George Shaw, AICP

The Cairns Plan is the current Master Plan (2017) for Downtown Sandy, referred to previously as the Civic Center and South Town Plans. The area is bordered by 9000 South on the north, the Trax line on the east, 10600 South on the south and I-15 on the west, comprising approximately 1000 acres. The vision of the plan is to create a mixed use City Center in Sandy. Sandy City was one of the first communities in the state to adopt a mixed use zoning classification. Over the years mixed use development has become an integral part of the City’s plan implementation.


Recently a tour was given of Sandy's City Center by James Sorensen (Community Development Director) and Nick Duerksen (Economic Development and RDA Director). Tour participants rode a City van to view and discuss first-hand the various mixed use developments within the City Center, including housing, the new Hale Center Theater, re-structuring of the South Town Mall, transit oriented development, Jordan Commons entertainment center and the Expo Center, major office development, hotels, restaurants, open space, pedestrian circulation, and Rio Tinto Stadium. The latter is now the focus of a new Area Master Plan to re-think the development possibilities in proximity to the stadium.


Three major takeaways from the Tour:

  • 1) Suburban communities can re-invent themselves into vibrant and walkable mixed use centers (in Sandy’s case, there never was a typical Main St. or city center, so the downtown was created from the ground up).
  • 2) The Sandy RDA has been aggressively purchasing area properties. With Sandy being a hot real estate market, the RDA has been able to successfully market properties to prospective developers, leveraging mix use development standards as part of contractual sales agreements.
  • 3) Master Plans having a vision with implementation strategies supported by the community are key to creating exciting places where people want to be and interact with one another.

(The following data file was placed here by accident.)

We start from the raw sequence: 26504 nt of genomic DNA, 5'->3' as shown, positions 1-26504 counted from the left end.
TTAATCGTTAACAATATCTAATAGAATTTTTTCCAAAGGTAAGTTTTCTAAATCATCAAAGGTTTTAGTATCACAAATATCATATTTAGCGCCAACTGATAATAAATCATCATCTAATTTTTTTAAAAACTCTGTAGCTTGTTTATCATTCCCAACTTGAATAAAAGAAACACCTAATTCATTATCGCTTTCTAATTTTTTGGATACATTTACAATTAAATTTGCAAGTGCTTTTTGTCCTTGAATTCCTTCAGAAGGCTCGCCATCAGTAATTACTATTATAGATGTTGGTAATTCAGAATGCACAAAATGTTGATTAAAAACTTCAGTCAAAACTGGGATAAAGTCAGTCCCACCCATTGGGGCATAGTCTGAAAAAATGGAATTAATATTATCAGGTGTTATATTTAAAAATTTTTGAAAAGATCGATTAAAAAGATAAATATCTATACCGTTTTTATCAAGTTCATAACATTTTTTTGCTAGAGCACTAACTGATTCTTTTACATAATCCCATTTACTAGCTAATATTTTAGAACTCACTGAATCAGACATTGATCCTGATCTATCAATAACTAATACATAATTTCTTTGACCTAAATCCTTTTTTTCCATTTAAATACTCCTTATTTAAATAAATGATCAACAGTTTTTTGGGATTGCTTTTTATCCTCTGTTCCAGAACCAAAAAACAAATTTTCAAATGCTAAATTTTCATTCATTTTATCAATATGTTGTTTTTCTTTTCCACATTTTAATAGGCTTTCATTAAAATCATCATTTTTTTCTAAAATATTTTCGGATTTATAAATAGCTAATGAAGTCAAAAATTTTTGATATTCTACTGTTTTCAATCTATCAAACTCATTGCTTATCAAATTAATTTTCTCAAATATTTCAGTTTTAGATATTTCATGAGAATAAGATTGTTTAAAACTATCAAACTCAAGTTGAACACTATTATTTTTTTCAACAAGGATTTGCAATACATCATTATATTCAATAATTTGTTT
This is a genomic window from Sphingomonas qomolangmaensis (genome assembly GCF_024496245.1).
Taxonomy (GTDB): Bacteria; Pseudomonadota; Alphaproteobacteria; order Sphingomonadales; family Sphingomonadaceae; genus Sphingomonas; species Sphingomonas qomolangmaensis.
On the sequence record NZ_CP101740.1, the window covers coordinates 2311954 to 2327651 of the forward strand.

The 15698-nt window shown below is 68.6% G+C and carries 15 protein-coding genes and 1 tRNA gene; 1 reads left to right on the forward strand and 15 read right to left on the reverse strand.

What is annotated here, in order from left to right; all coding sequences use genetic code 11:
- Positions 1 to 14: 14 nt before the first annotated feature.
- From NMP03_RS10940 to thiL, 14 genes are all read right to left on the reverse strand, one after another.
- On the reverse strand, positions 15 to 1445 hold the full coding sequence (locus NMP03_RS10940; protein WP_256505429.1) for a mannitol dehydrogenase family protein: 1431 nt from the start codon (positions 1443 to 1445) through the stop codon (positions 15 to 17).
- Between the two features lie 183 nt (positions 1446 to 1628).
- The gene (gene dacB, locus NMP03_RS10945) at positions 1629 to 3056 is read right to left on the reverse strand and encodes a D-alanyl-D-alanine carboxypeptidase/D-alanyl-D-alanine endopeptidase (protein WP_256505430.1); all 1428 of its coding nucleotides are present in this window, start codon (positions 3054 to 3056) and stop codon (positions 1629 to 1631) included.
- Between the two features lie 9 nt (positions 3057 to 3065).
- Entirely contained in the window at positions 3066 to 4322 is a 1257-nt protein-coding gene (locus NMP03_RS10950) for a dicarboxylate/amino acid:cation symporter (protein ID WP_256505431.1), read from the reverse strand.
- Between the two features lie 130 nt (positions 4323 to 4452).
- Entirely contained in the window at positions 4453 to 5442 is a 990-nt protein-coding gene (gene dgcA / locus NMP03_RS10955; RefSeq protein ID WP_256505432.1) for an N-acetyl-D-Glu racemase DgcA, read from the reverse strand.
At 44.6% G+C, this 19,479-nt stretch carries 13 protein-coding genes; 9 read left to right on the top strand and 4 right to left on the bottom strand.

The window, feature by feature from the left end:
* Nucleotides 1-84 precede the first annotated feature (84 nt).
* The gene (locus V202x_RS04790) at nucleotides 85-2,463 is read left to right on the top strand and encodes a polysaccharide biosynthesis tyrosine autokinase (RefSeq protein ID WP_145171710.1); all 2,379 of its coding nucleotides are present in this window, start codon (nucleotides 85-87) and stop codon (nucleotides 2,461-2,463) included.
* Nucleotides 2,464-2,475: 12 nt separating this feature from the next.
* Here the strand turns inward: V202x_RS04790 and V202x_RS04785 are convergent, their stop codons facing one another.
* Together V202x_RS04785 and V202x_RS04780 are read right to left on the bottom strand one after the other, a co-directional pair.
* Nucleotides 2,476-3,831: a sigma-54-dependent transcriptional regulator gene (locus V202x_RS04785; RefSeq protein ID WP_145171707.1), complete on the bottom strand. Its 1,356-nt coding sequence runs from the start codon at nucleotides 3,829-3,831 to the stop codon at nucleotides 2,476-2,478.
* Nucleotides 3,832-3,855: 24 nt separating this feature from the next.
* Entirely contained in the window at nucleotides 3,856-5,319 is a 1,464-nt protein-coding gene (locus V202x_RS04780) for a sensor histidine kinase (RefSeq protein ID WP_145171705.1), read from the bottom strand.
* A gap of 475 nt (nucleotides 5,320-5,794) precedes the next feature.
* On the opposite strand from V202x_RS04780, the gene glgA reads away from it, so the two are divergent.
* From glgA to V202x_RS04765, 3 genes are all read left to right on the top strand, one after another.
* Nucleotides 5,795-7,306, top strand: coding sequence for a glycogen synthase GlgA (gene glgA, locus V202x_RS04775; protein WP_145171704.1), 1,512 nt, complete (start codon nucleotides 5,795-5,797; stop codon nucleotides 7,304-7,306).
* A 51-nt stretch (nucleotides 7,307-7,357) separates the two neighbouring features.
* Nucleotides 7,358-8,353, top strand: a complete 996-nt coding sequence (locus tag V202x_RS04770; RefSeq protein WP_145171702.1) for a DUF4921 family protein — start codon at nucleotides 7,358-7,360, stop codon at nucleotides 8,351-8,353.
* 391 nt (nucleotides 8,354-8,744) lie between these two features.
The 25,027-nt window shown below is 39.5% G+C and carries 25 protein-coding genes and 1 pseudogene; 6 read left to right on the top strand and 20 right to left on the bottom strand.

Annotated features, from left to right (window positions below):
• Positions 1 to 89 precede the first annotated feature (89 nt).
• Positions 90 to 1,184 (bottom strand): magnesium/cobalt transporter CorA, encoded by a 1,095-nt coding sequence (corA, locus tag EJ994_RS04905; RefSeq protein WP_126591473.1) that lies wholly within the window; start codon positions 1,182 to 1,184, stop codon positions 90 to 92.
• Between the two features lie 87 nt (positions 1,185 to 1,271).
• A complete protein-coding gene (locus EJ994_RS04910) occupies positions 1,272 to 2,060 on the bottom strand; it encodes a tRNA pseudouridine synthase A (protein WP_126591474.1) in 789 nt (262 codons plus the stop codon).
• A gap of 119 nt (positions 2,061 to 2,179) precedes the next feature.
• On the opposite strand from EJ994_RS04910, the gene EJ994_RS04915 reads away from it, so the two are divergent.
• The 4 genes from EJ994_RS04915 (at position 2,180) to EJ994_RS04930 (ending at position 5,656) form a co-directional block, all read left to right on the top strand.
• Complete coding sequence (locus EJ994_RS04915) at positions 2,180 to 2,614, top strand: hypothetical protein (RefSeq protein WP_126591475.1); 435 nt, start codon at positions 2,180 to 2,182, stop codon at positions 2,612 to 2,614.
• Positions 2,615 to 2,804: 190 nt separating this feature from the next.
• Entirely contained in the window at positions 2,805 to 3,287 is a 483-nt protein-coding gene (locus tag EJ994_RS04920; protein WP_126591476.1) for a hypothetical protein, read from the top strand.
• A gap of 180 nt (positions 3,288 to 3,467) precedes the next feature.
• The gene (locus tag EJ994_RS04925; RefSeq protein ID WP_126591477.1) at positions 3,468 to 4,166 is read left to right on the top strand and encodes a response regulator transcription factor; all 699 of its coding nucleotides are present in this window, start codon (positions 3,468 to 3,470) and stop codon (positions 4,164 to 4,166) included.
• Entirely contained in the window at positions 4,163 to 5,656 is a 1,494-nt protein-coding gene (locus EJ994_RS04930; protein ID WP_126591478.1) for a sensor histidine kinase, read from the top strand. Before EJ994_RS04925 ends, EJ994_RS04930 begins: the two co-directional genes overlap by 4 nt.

About the Author: George G. Shaw, AICP, is a semi-retired planning consultant living in Saratoga Springs, UT. He previously worked for the cities of South Jordan, Salt Lake City, Sandy City, and Orem, all but the last in management positions. He has championed the principles espoused by CNU before ‘walkable communities’ and a ‘sense of place’ became popular terms. He has also taught these principles to public officials in the work place and as an Adjunct Professor at the University of Utah. He believes that educating the public and working with professionals from a variety of fields, is key to moving the principles of New Urbanism forward. With a better future vision, Utah communities can become so much more---livable places that can enhance the lives of all our citizens.

Tyler Smithson, PLA, ASLA

In the late afternoon heat of a mid-July afternoon, Greg Montgomery smiles as he cranks up the 14-passenger van that will take a group of New Urbanism enthusiasts to four unique neighborhoods that he has been working on in the past two decades. Greg has been contemplating the question of “What to do with the 10-acre block” over the good portion of his career at the Ogden City Community Development Department. Like many cities in Utah, Ogden was founded upon the principles of the Plat of Zion that organizes the city into an orthogonal grid that has ample right of ways and long blocks. 

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Diego Carroll, PE, MBA

Parking has a significant impact on the intensity, pattern, and profitability of development. Better parking policies and applications are essential to developing communities that are vibrant and truly walkable. As communities attempt to catalyze densities critical to vibrant urban centers, it is helpful to understand the implications parking policies have on future development and redevelopment.